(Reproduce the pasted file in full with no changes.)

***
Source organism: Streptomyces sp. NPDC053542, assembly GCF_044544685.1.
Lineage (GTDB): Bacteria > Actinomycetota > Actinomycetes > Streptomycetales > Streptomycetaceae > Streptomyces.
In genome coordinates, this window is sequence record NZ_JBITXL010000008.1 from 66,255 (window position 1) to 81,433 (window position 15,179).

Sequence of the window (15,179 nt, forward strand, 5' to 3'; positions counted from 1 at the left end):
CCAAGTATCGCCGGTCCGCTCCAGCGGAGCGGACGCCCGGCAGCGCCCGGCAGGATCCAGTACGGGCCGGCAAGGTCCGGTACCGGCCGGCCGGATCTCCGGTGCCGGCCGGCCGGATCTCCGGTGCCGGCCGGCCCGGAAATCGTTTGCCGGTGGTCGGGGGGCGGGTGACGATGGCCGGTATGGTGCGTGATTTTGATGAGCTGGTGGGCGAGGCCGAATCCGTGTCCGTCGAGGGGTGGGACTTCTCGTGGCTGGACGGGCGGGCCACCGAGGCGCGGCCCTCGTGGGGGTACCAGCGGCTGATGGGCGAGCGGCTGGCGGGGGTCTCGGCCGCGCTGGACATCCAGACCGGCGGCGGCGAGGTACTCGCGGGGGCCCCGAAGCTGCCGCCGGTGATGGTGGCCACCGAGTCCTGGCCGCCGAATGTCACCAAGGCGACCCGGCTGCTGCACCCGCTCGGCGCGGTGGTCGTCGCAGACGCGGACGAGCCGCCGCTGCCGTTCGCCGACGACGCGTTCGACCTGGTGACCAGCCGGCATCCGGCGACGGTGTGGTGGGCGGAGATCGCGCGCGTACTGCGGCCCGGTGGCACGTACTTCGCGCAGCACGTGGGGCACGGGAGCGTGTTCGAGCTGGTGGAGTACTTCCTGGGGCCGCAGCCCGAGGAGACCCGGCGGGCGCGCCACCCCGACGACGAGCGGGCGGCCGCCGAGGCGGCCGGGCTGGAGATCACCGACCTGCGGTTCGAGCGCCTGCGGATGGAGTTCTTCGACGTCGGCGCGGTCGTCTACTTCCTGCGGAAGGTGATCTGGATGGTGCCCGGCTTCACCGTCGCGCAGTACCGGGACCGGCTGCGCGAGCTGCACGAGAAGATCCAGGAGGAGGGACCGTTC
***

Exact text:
Source organism: Streptomyces sp. NPDC053542, assembly GCF_044544685.1.
Lineage (GTDB): Bacteria > Actinomycetota > Actinomycetes > Streptomycetales > Streptomycetaceae > Streptomyces.
In genome coordinates, this window is sequence record NZ_JBITXL010000008.1 from 66,255 (window position 1) to 81,433 (window position 15,179).

Sequence of the window (15,179 nt, forward strand, 5' to 3'; positions counted from 1 at the left end):
CCAAGTATCGCCGGTCCGCTCCAGCGGAGCGGACGCCCGGCAGCGCCCGGCAGGATCCAGTACGGGCCGGCAAGGTCCGGTACCGGCCGGCCGGATCTCCGGTGCCGGCCGGCCGGATCTCCGGTGCCGGCCGGCCCGGAAATCGTTTGCCGGTGGTCGGGGGGCGGGTGACGATGGCCGGTATGGTGCGTGATTTTGATGAGCTGGTGGGCGAGGCCGAATCCGTGTCCGTCGAGGGGTGGGACTTCTCGTGGCTGGACGGGCGGGCCACCGAGGCGCGGCCCTCGTGGGGGTACCAGCGGCTGATGGGCGAGCGGCTGGCGGGGGTCTCGGCCGCGCTGGACATCCAGACCGGCGGCGGCGAGGTACTCGCGGGGGCCCCGAAGCTGCCGCCGGTGATGGTGGCCACCGAGTCCTGGCCGCCGAATGTCACCAAGGCGACCCGGCTGCTGCACCCGCTCGGCGCGGTGGTCGTCGCAGACGCGGACGAGCCGCCGCTGCCGTTCGCCGACGACGCGTTCGACCTGGTGACCAGCCGGCATCCGGCGACGGTGTGGTGGGCGGAGATCGCGCGCGTACTGCGGCCCGGTGGCACGTACTTCGCGCAGCACGTGGGGCACGGGAGCGTGTTCGAGCTGGTGGAGTACTTCCTGGGGCCGCAGCCCGAGGAGACCCGGCGGGCGCGCCACCCCGACGACGAGCGGGCGGCCGCCGAGGCGGCCGGGCTGGAGATCACCGACCTGCGGTTCGAGCGCCTGCGGATGGAGTTCTTCGACGTCGGCGCGGTCGTCTACTTCCTGCGGAAGGTGATCTGGATGGTGCCCGGCTTCACCGTCGCGCAGTACCGGGACCGGCTGCGCGAGCTGCACGAGAAGATCCAGGAGGAGGGACCGTTC